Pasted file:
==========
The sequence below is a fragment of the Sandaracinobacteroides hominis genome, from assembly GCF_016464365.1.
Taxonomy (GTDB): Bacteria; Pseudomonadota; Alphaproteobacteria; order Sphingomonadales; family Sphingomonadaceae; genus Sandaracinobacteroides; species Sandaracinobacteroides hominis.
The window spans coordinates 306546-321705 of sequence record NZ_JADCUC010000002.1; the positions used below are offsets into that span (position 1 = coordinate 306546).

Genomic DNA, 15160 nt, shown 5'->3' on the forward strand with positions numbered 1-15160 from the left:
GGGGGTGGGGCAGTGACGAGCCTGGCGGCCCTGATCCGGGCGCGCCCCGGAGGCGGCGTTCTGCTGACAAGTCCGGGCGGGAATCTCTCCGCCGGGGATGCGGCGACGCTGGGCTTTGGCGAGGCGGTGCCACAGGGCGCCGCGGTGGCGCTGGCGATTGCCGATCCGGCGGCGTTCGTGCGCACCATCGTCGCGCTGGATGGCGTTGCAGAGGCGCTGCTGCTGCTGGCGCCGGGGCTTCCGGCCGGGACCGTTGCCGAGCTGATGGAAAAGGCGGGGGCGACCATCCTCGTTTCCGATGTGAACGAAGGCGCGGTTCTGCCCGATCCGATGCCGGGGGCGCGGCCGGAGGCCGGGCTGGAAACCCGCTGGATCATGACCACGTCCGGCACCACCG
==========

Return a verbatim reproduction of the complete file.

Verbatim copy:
The sequence below is a fragment of the Sandaracinobacteroides hominis genome, from assembly GCF_016464365.1.
Taxonomy (GTDB): Bacteria; Pseudomonadota; Alphaproteobacteria; order Sphingomonadales; family Sphingomonadaceae; genus Sandaracinobacteroides; species Sandaracinobacteroides hominis.
The window spans coordinates 306546-321705 of sequence record NZ_JADCUC010000002.1; the positions used below are offsets into that span (position 1 = coordinate 306546).

Genomic DNA, 15160 nt, shown 5'->3' on the forward strand with positions numbered 1-15160 from the left:
GGGGGTGGGGCAGTGACGAGCCTGGCGGCCCTGATCCGGGCGCGCCCCGGAGGCGGCGTTCTGCTGACAAGTCCGGGCGGGAATCTCTCCGCCGGGGATGCGGCGACGCTGGGCTTTGGCGAGGCGGTGCCACAGGGCGCCGCGGTGGCGCTGGCGATTGCCGATCCGGCGGCGTTCGTGCGCACCATCGTCGCGCTGGATGGCGTTGCAGAGGCGCTGCTGCTGCTGGCGCCGGGGCTTCCGGCCGGGACCGTTGCCGAGCTGATGGAAAAGGCGGGGGCGACCATCCTCGTTTCCGATGTGAACGAAGGCGCGGTTCTGCCCGATCCGATGCCGGGGGCGCGGCCGGAGGCCGGGCTGGAAACCCGCTGGATCATGACCACGTCCGGCACCACCG